Spin vs. substance

Sunshine complaints and sparse official calendars belie Mayor Newsom's claims of transparency


Hollywood paparazzi crews are beginning to follow high-profile politicians, such as Mayor Gavin Newsom, the same way they track the likes of Britney Spears, the San Francisco Chronicle reported recently. And when a celebrity gossip photographer surreptitiously aims the lens at a political leader, the picture that emerges isn't always flattering.

Likewise, the documents that can be extracted through public records laws — including the federal Freedom of Information Act, California Public Records Act, and San Francisco Sunshine Ordinance — don't always paint political figures in the most favorable light.

Both end products leave the same impression of a glimpse behind the curtain — consumers feel they're privy to the raw, unpackaged truth. But while photos may show politicians looking silly or meeting with controversial power brokers, documents show how the people's business is being conducted. So the willingness of officials to promptly comply with requests for documents and information says a great deal about whether their public statements match their private deeds.

Nathan Ballard, Newsom's press secretary, characterizes (through e-mail, the medium through which he insists on dealing with the Guardian) the mayor's commitment to open government as being "as strong or stronger than any public official in this country."

But to hear some proponents of open government tell it — and in our experience here at the Guardian — the Newsom administration keeps much of the mayor's business under wraps, leaving many info-seekers in the dark or reliant on Ballard's spin. Responses to requests for public records tend to be delayed and incomplete, and queries directed to the mayor's office of communications are often returned with terse, one-line e-mails that obscure more than illuminate.

Rick Knee, a longtime member of the city's Sunshine Ordinance Task Force — the city body charged with upholding the open-government rule — says Newsom has been in violation of the Sunshine Ordinance on several occasions. "Mayor Newsom's actual practices regarding Sunshine have been, shall we say, less than what one would desire of him," Knee says. Despite those violations, he adds, the mayor "continues to refuse to provide what remedies the task force calls for on his part."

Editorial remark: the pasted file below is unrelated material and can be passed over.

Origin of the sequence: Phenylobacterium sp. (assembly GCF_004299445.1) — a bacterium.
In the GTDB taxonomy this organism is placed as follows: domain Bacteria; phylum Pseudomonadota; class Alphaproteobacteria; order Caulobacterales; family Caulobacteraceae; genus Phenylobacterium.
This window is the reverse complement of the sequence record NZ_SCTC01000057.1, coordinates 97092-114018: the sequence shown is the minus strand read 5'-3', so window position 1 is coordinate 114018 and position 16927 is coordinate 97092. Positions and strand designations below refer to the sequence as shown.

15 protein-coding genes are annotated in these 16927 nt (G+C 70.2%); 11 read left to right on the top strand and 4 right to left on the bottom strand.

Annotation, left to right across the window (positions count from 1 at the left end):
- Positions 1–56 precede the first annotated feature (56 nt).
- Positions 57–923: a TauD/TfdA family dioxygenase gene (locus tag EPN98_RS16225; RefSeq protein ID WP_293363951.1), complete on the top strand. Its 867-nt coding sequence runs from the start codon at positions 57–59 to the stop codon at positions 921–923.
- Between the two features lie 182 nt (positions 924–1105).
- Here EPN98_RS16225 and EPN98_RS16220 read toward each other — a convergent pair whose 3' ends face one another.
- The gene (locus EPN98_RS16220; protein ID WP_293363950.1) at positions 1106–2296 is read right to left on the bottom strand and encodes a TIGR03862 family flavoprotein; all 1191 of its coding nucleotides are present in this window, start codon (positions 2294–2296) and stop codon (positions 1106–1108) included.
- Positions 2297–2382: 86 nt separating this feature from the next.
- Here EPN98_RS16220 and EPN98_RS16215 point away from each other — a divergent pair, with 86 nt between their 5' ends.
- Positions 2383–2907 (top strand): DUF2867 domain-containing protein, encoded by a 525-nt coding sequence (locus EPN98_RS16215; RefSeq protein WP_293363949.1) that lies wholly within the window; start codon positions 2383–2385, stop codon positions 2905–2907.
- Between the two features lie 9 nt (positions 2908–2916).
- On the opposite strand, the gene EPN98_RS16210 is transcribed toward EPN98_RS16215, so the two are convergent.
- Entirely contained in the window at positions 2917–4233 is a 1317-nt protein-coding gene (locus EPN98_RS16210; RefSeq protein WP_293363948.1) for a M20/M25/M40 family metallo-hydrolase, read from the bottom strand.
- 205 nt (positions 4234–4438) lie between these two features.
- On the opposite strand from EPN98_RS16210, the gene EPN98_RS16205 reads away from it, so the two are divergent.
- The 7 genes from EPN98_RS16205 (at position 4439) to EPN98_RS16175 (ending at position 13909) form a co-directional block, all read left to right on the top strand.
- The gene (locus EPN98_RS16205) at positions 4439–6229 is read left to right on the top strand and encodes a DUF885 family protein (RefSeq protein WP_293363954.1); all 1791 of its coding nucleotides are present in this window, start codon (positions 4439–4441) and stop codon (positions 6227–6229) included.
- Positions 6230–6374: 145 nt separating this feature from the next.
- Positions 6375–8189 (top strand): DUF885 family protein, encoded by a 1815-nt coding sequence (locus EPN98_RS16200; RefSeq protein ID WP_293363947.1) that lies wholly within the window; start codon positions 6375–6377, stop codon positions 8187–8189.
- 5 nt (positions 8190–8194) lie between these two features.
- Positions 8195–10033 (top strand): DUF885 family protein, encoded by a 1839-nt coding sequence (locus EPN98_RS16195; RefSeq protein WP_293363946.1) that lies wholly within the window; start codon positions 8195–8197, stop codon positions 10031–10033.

Under Proposition 59, a state constitutional amendment that won overwhelming voter approval in 2004, the records kept by public officials are considered to be "the people's business." In practice, however, it doesn't always pan out that way.

For example, a group of citizens informally known as the Sunshine Posse who have made it a personal quest to improve government transparency by peppering city departments with Sunshine requests, have sounded alarm bells over the mayor's refusal to release a more detailed daily calendar. One Sunshine Posse member began seeking more fleshed-out mayoral itineraries back in 2006, according to group member Christian Holmer, to gain an understanding of whom the mayor had met with and what had been discussed.

But he quickly ran into a slew of difficulties. "The Mayor's Office ignored our simple request for 255 days," Holmer told the Guardian. "We sent weekly reminders to most of his staff and key members of the city attorney's executive and government teams for months and months." After bringing the matter to the attention of the Sunshine Ordinance Task Force, Holmer says, a new set of problems cropped up.